Introduction When working on a Git repository developped through email-based workflow (e.g. Git, Linux kernel, Emacs, notmuch etc.), it is often needed to git commit with the --trailer option to acknowledge people, and to git send-email with the --to & -cc options to indicate the recipients of the patch series to send. Newcomers of such workflow, as me, would copy one by one the email addresses from git-log or the project mailing list at the beginning.
Introduction Some time ago, I switched my daily terminal from kitty to alacritty due to issue regarding CJK input methods1. However, alacritty is known to not support tabs by design. There are at least two ways to enable tabs: through tabbed or tmux. Both are available in Ubuntu 20.04 package manager. tabbed tabbed is kind of a wrapper that will equip alacritty with tabs. To open alacritty with tabbed, use the following command:
Introduction It’s been half a month that I’m gradually writing an Emacs package for notmuch email notification. Although it works fine so far, it misses an important feature which consists to display the subject and the sender name on the notification instead of merely saying “2 new messages since last refresh”. Fortunately, probably because the development of the notmuch Emacs frontend, notmuch can speak Lisp S-expression. Notmuch show To retrieve header from emails, we need the command notmuch show.
Introduction From time to time, I want to search over my dotfiles, precisely those immediately under my home directory ~/. The problem of grep -R <regex> is that it quickly delves into an oceanic trench, full of caches, xml files or databases. In other words, it uses a depth-first approach. bfs-grep The following shell function helps me greatly to deal with such a situation. It employs a breadth-first search, i.e. level by level.
Few days ago, I bought a USB Wi-Fi adapter to learn about pentesting. The goal was using this adapter to connect a virtual Kali Linux distribution in VirtualBox to Wi-Fi network through USB. After some hesitations, I picked up a cheap enough model which uses a RT18812AU chip. An important factor to choose this chip is that it is dual-band. This was the first time I’m dealing with such material. Of course, there was no such thing as plug-and-play.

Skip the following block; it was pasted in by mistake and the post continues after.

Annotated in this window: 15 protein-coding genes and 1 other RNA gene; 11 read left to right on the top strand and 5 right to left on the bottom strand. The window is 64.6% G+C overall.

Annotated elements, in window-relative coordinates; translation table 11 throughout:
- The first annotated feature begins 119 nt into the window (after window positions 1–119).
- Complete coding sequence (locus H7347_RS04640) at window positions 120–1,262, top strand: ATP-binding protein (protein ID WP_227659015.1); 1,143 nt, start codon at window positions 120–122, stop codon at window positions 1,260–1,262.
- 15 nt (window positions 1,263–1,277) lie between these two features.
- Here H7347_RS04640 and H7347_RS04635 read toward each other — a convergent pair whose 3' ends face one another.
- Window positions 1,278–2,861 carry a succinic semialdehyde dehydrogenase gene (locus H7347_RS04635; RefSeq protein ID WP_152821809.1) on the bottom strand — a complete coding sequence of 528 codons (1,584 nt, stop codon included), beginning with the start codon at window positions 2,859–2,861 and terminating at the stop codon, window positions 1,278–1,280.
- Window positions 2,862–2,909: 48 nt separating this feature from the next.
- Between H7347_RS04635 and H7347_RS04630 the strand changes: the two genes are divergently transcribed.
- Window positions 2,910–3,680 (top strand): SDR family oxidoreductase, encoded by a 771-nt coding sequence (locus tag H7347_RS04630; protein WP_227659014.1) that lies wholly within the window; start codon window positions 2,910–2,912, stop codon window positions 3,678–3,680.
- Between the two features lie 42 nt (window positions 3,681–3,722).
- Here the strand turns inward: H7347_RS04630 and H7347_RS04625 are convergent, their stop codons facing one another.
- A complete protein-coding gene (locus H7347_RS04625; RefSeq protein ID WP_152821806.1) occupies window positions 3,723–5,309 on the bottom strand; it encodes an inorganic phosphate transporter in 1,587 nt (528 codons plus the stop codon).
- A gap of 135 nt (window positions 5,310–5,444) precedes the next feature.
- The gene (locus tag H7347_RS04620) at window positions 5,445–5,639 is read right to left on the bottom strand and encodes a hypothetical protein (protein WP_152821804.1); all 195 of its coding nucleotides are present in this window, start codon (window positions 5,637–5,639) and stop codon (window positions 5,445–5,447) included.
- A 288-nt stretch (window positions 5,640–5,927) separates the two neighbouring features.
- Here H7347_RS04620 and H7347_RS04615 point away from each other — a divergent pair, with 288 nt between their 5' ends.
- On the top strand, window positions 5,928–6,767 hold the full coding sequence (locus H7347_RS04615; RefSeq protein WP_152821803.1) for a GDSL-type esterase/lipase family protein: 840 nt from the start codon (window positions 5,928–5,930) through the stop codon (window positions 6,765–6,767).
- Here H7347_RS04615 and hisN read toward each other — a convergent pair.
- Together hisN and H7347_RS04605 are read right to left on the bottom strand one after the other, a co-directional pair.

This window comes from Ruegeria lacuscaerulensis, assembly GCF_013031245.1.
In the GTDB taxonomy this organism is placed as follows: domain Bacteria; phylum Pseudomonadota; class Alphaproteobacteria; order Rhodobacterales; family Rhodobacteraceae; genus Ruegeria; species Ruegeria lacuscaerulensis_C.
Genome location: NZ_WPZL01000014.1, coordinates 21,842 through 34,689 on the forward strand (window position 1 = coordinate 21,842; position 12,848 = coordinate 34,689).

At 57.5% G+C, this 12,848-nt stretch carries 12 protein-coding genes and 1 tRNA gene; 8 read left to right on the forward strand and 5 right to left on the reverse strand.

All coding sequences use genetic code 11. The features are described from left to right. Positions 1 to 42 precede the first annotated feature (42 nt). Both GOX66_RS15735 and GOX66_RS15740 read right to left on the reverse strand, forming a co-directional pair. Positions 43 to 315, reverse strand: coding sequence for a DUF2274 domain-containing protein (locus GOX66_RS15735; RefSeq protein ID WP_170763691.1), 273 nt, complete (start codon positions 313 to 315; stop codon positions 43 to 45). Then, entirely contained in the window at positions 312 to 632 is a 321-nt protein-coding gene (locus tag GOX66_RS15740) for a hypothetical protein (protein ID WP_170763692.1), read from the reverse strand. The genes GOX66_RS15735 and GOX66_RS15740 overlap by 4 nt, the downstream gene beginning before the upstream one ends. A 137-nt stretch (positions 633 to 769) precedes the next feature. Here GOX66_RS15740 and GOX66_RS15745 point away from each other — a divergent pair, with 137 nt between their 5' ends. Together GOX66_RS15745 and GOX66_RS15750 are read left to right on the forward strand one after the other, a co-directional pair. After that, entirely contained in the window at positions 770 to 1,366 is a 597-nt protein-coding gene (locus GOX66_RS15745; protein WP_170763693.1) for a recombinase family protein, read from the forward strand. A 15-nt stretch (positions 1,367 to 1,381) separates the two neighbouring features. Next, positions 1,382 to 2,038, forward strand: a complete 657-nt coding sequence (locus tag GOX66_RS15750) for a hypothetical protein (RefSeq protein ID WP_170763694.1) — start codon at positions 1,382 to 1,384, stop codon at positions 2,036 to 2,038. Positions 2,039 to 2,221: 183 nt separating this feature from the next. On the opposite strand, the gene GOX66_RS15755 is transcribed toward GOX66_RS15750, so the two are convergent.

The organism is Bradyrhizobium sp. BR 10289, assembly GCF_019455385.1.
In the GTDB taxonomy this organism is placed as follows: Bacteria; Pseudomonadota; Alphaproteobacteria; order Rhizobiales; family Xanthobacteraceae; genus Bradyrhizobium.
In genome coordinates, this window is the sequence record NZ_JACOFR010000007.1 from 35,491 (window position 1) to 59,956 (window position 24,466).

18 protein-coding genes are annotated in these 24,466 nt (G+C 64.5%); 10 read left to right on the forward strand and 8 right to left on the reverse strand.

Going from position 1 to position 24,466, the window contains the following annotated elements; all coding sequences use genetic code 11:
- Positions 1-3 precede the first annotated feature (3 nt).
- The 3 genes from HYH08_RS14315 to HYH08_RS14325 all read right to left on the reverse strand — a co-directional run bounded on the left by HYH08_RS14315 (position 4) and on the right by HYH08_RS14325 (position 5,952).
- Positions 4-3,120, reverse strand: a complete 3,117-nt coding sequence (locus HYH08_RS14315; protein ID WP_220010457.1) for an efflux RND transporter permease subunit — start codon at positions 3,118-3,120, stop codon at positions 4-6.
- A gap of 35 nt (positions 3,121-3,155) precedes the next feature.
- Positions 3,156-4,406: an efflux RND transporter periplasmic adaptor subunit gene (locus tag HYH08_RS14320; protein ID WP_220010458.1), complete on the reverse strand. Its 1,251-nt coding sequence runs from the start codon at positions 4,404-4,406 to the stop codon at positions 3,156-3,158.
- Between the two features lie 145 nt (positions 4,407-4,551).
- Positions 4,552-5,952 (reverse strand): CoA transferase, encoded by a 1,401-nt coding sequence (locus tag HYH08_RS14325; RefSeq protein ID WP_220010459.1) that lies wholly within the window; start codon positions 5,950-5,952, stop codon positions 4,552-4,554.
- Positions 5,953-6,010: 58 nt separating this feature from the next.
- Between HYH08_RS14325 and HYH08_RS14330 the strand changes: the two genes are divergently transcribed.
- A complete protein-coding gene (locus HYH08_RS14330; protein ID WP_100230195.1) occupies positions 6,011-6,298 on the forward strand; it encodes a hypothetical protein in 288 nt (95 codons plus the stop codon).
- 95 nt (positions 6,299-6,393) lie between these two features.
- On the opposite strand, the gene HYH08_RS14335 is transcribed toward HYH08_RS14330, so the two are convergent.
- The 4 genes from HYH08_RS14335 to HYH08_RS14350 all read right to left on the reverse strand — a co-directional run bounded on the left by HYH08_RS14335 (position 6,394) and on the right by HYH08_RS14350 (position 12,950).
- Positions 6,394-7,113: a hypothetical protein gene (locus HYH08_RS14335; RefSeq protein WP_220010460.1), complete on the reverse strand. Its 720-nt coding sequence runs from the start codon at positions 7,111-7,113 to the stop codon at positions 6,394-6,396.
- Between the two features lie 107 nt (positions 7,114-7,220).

Background I was looking for a way to classifying images by rating them on the fly. My first attempt was using darktable as suggested in a thread. Indeed, the auto-advance rating mechanism was quite handy. But it is still too heavy for this sole purpose. In darktable, user have to import images before editing metadata. When tens of thousands images are involved, the process of importing images can be quite time-consuming1 as it creates for each image an XMP file to store metadata.
It has been 18 months that I read & write my emails in Emacs. No need to say I have enjoyed the mouse-free experience brought by Emacs. Recently, I had to keep track a new email account. So I came across my old note written back then which I enhanced in this post. I made lots of updates subsequently including password management through pass, multi-accounts support etc. to make it as complete as possible.
Around 2016-2017, I used vimwiki a lot to take spare notes of Linux, programming & mathematics related topics. I moved from Vim to Emacs in June 2019 for the great Org mode and never came back. Recently, I wanted to get rid of my good old vimwiki directory and merge it in my org-mode personal wiki (using org-glaux). Since it’s a one-time task, I decided to use the only available outdated script then write some Emacs code to fix the result instead of patching the old script.
The most time-wasting thing when learning natural languages or reading literature works is nothing more than consulting a dictionary. During my studies, I came through three stages: paperback dictionary, online dictionary and Google Chrome search engines. The time requiring to consult one entry has decreased from a few minutes to dozens of seconds, but I’m still not satisfied with this speed. Figure 1: A Kangxi Dictionary. It was quite fascinating to read when I was a child.